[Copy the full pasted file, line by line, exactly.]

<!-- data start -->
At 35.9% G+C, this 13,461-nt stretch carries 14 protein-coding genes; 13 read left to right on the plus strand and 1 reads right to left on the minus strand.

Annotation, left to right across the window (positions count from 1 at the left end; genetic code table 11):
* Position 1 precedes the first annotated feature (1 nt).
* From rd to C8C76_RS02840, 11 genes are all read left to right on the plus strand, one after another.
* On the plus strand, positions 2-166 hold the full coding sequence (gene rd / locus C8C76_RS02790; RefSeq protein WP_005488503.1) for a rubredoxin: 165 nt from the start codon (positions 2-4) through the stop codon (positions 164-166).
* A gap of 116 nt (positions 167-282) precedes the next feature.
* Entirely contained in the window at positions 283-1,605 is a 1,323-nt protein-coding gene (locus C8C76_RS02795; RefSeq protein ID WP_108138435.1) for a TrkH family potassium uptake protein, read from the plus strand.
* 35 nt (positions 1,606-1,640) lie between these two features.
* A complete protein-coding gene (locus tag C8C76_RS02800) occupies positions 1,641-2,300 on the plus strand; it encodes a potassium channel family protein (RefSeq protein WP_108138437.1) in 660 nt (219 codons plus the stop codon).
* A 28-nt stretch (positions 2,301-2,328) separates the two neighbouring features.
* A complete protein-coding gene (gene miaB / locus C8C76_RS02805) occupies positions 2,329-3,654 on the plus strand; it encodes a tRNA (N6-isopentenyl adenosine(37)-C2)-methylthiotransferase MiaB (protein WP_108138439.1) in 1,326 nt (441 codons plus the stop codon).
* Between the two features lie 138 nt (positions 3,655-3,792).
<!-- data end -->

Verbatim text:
At 35.9% G+C, this 13,461-nt stretch carries 14 protein-coding genes; 13 read left to right on the plus strand and 1 reads right to left on the minus strand.

Annotation, left to right across the window (positions count from 1 at the left end; genetic code table 11):
* Position 1 precedes the first annotated feature (1 nt).
* From rd to C8C76_RS02840, 11 genes are all read left to right on the plus strand, one after another.
* On the plus strand, positions 2-166 hold the full coding sequence (gene rd / locus C8C76_RS02790; RefSeq protein WP_005488503.1) for a rubredoxin: 165 nt from the start codon (positions 2-4) through the stop codon (positions 164-166).
* A gap of 116 nt (positions 167-282) precedes the next feature.
* Entirely contained in the window at positions 283-1,605 is a 1,323-nt protein-coding gene (locus C8C76_RS02795; RefSeq protein ID WP_108138435.1) for a TrkH family potassium uptake protein, read from the plus strand.
* 35 nt (positions 1,606-1,640) lie between these two features.
* A complete protein-coding gene (locus tag C8C76_RS02800) occupies positions 1,641-2,300 on the plus strand; it encodes a potassium channel family protein (RefSeq protein WP_108138437.1) in 660 nt (219 codons plus the stop codon).
* A 28-nt stretch (positions 2,301-2,328) separates the two neighbouring features.
* A complete protein-coding gene (gene miaB / locus C8C76_RS02805) occupies positions 2,329-3,654 on the plus strand; it encodes a tRNA (N6-isopentenyl adenosine(37)-C2)-methylthiotransferase MiaB (protein WP_108138439.1) in 1,326 nt (441 codons plus the stop codon).
* Between the two features lie 138 nt (positions 3,655-3,792).